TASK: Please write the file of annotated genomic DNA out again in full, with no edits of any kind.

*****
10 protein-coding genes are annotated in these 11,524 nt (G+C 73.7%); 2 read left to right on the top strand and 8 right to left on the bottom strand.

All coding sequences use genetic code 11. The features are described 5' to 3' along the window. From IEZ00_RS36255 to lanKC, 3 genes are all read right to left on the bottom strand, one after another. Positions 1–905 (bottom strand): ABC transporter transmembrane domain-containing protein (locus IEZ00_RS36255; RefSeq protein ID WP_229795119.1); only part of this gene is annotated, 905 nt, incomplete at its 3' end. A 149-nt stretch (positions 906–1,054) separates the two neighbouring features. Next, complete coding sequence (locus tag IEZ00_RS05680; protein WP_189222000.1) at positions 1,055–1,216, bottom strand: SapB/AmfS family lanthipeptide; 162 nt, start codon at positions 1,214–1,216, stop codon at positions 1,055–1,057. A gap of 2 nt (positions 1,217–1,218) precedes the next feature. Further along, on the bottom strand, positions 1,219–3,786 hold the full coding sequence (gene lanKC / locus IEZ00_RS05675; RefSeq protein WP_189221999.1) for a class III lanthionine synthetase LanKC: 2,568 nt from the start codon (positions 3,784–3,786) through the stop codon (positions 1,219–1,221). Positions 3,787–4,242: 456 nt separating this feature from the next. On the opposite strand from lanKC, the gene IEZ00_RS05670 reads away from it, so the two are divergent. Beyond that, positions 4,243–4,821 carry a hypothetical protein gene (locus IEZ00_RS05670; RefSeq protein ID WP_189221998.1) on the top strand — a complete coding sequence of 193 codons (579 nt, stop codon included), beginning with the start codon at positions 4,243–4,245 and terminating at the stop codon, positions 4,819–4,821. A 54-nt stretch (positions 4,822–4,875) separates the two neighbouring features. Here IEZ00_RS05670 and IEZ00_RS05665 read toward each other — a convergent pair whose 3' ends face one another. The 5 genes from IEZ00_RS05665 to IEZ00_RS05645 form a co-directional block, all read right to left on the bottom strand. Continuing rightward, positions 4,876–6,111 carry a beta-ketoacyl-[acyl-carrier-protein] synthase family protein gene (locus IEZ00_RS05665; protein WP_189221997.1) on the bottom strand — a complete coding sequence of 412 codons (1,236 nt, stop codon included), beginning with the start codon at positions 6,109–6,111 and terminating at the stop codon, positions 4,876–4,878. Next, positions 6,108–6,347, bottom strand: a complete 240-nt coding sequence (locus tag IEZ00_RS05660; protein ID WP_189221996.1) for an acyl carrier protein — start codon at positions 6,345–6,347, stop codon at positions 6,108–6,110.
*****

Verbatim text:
10 protein-coding genes are annotated in these 11,524 nt (G+C 73.7%); 2 read left to right on the top strand and 8 right to left on the bottom strand.

All coding sequences use genetic code 11. The features are described 5' to 3' along the window. From IEZ00_RS36255 to lanKC, 3 genes are all read right to left on the bottom strand, one after another. Positions 1–905 (bottom strand): ABC transporter transmembrane domain-containing protein (locus IEZ00_RS36255; RefSeq protein ID WP_229795119.1); only part of this gene is annotated, 905 nt, incomplete at its 3' end. A 149-nt stretch (positions 906–1,054) separates the two neighbouring features. Next, complete coding sequence (locus tag IEZ00_RS05680; protein WP_189222000.1) at positions 1,055–1,216, bottom strand: SapB/AmfS family lanthipeptide; 162 nt, start codon at positions 1,214–1,216, stop codon at positions 1,055–1,057. A gap of 2 nt (positions 1,217–1,218) precedes the next feature. Further along, on the bottom strand, positions 1,219–3,786 hold the full coding sequence (gene lanKC / locus IEZ00_RS05675; RefSeq protein WP_189221999.1) for a class III lanthionine synthetase LanKC: 2,568 nt from the start codon (positions 3,784–3,786) through the stop codon (positions 1,219–1,221). Positions 3,787–4,242: 456 nt separating this feature from the next. On the opposite strand from lanKC, the gene IEZ00_RS05670 reads away from it, so the two are divergent. Beyond that, positions 4,243–4,821 carry a hypothetical protein gene (locus IEZ00_RS05670; RefSeq protein ID WP_189221998.1) on the top strand — a complete coding sequence of 193 codons (579 nt, stop codon included), beginning with the start codon at positions 4,243–4,245 and terminating at the stop codon, positions 4,819–4,821. A 54-nt stretch (positions 4,822–4,875) separates the two neighbouring features. Here IEZ00_RS05670 and IEZ00_RS05665 read toward each other — a convergent pair whose 3' ends face one another. The 5 genes from IEZ00_RS05665 to IEZ00_RS05645 form a co-directional block, all read right to left on the bottom strand. Continuing rightward, positions 4,876–6,111 carry a beta-ketoacyl-[acyl-carrier-protein] synthase family protein gene (locus IEZ00_RS05665; protein WP_189221997.1) on the bottom strand — a complete coding sequence of 412 codons (1,236 nt, stop codon included), beginning with the start codon at positions 6,109–6,111 and terminating at the stop codon, positions 4,876–4,878. Next, positions 6,108–6,347, bottom strand: a complete 240-nt coding sequence (locus tag IEZ00_RS05660; protein ID WP_189221996.1) for an acyl carrier protein — start codon at positions 6,345–6,347, stop codon at positions 6,108–6,110.